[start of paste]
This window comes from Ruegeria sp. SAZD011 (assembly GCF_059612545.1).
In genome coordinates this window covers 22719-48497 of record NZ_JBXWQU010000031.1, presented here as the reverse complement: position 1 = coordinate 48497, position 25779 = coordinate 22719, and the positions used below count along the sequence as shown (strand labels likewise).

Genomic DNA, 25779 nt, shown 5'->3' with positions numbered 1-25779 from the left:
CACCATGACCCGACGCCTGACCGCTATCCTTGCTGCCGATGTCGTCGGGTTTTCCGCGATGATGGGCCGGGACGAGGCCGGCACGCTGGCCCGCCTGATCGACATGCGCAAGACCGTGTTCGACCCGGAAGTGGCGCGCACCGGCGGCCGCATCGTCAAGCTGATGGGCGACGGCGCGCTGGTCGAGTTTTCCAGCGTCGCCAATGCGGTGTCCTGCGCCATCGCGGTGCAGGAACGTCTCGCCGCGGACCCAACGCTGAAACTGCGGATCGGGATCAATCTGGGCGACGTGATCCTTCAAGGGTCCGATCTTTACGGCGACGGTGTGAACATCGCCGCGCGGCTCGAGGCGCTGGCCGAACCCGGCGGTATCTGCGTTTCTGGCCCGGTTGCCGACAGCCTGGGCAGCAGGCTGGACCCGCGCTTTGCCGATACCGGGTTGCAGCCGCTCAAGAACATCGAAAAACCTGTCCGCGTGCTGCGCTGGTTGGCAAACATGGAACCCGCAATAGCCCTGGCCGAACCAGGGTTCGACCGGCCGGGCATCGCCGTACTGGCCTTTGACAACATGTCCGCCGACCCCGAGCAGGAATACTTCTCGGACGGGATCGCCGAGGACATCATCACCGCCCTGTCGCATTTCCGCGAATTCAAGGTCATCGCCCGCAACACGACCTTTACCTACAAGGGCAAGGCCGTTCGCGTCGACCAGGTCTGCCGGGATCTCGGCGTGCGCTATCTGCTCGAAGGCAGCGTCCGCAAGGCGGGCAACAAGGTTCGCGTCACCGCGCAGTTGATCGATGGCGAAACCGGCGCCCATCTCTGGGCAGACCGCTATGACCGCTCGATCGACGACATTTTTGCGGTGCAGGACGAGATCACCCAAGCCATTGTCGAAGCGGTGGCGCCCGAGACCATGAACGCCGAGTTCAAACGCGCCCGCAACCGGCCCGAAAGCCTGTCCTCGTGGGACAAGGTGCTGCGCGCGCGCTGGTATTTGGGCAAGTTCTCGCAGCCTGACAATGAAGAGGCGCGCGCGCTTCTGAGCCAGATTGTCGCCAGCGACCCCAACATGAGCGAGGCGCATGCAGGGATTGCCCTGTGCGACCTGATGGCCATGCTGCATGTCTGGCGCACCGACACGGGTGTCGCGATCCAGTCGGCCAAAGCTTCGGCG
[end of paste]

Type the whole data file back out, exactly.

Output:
This window comes from Ruegeria sp. SAZD011 (assembly GCF_059612545.1).
In genome coordinates this window covers 22719-48497 of record NZ_JBXWQU010000031.1, presented here as the reverse complement: position 1 = coordinate 48497, position 25779 = coordinate 22719, and the positions used below count along the sequence as shown (strand labels likewise).

Genomic DNA, 25779 nt, shown 5'->3' with positions numbered 1-25779 from the left:
CACCATGACCCGACGCCTGACCGCTATCCTTGCTGCCGATGTCGTCGGGTTTTCCGCGATGATGGGCCGGGACGAGGCCGGCACGCTGGCCCGCCTGATCGACATGCGCAAGACCGTGTTCGACCCGGAAGTGGCGCGCACCGGCGGCCGCATCGTCAAGCTGATGGGCGACGGCGCGCTGGTCGAGTTTTCCAGCGTCGCCAATGCGGTGTCCTGCGCCATCGCGGTGCAGGAACGTCTCGCCGCGGACCCAACGCTGAAACTGCGGATCGGGATCAATCTGGGCGACGTGATCCTTCAAGGGTCCGATCTTTACGGCGACGGTGTGAACATCGCCGCGCGGCTCGAGGCGCTGGCCGAACCCGGCGGTATCTGCGTTTCTGGCCCGGTTGCCGACAGCCTGGGCAGCAGGCTGGACCCGCGCTTTGCCGATACCGGGTTGCAGCCGCTCAAGAACATCGAAAAACCTGTCCGCGTGCTGCGCTGGTTGGCAAACATGGAACCCGCAATAGCCCTGGCCGAACCAGGGTTCGACCGGCCGGGCATCGCCGTACTGGCCTTTGACAACATGTCCGCCGACCCCGAGCAGGAATACTTCTCGGACGGGATCGCCGAGGACATCATCACCGCCCTGTCGCATTTCCGCGAATTCAAGGTCATCGCCCGCAACACGACCTTTACCTACAAGGGCAAGGCCGTTCGCGTCGACCAGGTCTGCCGGGATCTCGGCGTGCGCTATCTGCTCGAAGGCAGCGTCCGCAAGGCGGGCAACAAGGTTCGCGTCACCGCGCAGTTGATCGATGGCGAAACCGGCGCCCATCTCTGGGCAGACCGCTATGACCGCTCGATCGACGACATTTTTGCGGTGCAGGACGAGATCACCCAAGCCATTGTCGAAGCGGTGGCGCCCGAGACCATGAACGCCGAGTTCAAACGCGCCCGCAACCGGCCCGAAAGCCTGTCCTCGTGGGACAAGGTGCTGCGCGCGCGCTGGTATTTGGGCAAGTTCTCGCAGCCTGACAATGAAGAGGCGCGCGCGCTTCTGAGCCAGATTGTCGCCAGCGACCCCAACATGAGCGAGGCGCATGCAGGGATTGCCCTGTGCGACCTGATGGCCATGCTGCATGTCTGGCGCACCGACACGGGTGTCGCGATCCAGTCGGCCAAAGCTTCGGCG